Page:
Also, personally, I come from Trivandrum, which used to be part of the Kingdom of Travancore, which was a princely state, whose developments had very little to do with the British (and my ancestors were never directly under the British rule, or the Mughal rule, or the Maratha rule). Most of the developments in Travancore is thanks to the king, Sree Chithira Thirunal. He successfully enforced many policies. For example, child marriage was successfully abolished in Travancore, but failed in the rest of India due to British and Muslim opposition. Why should anyone from a former princely state even care about the British?

 

On 5/6/2005 at 12:08 AM, softwareNerd said:

I am pretty clear in my own mind that I would not be where I am today (assuming I was born in the first place) if the British had not colonized India.

If you attribute your success to the British Raj, then all African Americans can attribute their failures to White slave owners. It goes both ways.

Edited by human_murda

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And all this is ignoring the racism from the British themselves. But racism is probably the least important part of British rule in India. The lack of social, political and economic freedoms are much more problematic.

(Also: forgot to mention the Rowlatt Act in relation to convictions without trials)

Edited by human_murda

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On 7/18/2006 at 4:15 PM, shakthig said:

Given this description of modern terrorists, there is no way to justify comparing them to British imperialists.

Colonel Dyer, responsible for Jallianwala Bagh massacre was most definitely a terrorist (in his own words, his intentions had been to strike terror throughout the Punjab and in doing so, reduce the moral stature of the "rebels"). And the British didn't even lock up this terrorist, simply because he was on their side. Too bad.

Edited by human_murda

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7 hours ago, human_murda said:

In what ways?

Based on your counter-examples, I should clarify that I'm not saying the British empire was an ideal government. Far from it. The question isn't whether a particular white-skinned monarch was good, but whether the average brown-skinned monarch was better. And yes, there were some very progressive, modernizing rulers in some of the princely states.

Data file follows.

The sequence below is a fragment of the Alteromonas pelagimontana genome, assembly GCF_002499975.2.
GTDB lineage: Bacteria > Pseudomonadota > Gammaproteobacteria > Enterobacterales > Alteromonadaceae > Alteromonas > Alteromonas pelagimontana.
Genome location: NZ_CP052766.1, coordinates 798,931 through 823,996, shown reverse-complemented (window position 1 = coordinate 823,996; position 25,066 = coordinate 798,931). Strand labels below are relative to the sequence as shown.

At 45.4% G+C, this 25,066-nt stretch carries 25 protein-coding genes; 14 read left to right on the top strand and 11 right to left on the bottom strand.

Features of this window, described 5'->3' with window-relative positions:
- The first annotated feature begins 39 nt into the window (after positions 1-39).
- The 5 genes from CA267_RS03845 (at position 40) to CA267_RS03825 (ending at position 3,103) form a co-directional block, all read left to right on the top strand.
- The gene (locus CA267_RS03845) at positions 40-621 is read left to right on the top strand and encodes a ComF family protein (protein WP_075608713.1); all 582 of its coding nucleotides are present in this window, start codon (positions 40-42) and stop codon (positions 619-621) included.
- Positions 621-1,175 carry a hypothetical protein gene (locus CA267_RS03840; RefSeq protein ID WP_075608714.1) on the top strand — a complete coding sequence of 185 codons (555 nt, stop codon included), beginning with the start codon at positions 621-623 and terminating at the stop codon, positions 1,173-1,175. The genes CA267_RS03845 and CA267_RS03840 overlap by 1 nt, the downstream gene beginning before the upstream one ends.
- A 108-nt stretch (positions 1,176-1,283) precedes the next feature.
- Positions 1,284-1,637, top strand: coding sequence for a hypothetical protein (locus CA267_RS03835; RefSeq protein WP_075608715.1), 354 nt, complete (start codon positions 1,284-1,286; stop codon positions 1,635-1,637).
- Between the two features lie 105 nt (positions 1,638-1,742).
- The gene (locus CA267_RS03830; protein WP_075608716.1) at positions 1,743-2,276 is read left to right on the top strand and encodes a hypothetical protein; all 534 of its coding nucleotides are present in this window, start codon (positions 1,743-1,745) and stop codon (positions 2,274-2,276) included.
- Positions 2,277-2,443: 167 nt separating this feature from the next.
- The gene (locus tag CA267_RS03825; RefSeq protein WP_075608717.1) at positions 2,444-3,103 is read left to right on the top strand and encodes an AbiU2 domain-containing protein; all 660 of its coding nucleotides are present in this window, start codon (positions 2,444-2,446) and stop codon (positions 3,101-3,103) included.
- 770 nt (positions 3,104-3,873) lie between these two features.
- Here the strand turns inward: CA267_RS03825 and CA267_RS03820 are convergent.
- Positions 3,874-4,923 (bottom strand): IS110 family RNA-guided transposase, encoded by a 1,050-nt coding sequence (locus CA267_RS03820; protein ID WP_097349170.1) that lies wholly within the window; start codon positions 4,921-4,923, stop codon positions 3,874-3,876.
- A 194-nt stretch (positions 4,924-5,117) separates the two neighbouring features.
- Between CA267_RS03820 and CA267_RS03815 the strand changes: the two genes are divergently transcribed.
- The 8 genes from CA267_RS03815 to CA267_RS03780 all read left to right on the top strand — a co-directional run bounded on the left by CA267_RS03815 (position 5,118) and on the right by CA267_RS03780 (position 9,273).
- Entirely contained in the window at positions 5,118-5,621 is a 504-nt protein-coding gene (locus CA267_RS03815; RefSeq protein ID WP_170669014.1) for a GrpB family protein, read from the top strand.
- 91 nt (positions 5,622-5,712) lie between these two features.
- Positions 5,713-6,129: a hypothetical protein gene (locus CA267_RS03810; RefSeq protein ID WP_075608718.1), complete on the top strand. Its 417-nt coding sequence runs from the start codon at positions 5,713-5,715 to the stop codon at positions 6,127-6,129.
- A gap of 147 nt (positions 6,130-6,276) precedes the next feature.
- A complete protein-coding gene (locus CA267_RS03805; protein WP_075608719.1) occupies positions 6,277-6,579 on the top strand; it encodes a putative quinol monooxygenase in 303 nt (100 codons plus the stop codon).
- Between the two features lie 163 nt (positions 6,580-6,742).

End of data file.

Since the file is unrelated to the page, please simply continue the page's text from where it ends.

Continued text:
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5 hours ago, human_murda said:

Colonel Dyer, responsible for Jallianwala Bagh massacre was most definitely a terrorist (in his own words, his intentions had been to strike terror throughout the Punjab and in doing so, reduce the moral stature of the "rebels"). And the British didn't even lock up this terrorist, simply because he was on their side. Too bad.

Definitions are made in context. Terrorism is a tactic, and its moral quality depends on the moral quality of the terrorist's ultimate goal. There's no absolute law that states that "terrorism is evil". A 21st century terrorist fighting for militant Islam, targeting peaceful, rights respecting societies, is very different from a 19th century terrorist fighting for civilization, targeting tribal, abusive societies...even if their methods are similar.

Edited by Nicky

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1 minute ago, human_murda said:

Which terrorist was fighting for civilization and how is that relevant here?

I'm not really interested in debating the specifics. Just conveying the point that definitions are contextual.

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32 minutes ago, Nicky said:

Definitions are made in context. Terrorism is a tactic, and its moral quality depends on the moral quality of the terrorist's ultimate goal. There's no absolute law that states that "terrorism is evil". A 21st century terrorist fighting for militant Islam, targeting peaceful, rights respecting societies, is very different from a 19th century terrorist fighting for civilization, targeting tribal, abusive societies...even if their methods are similar.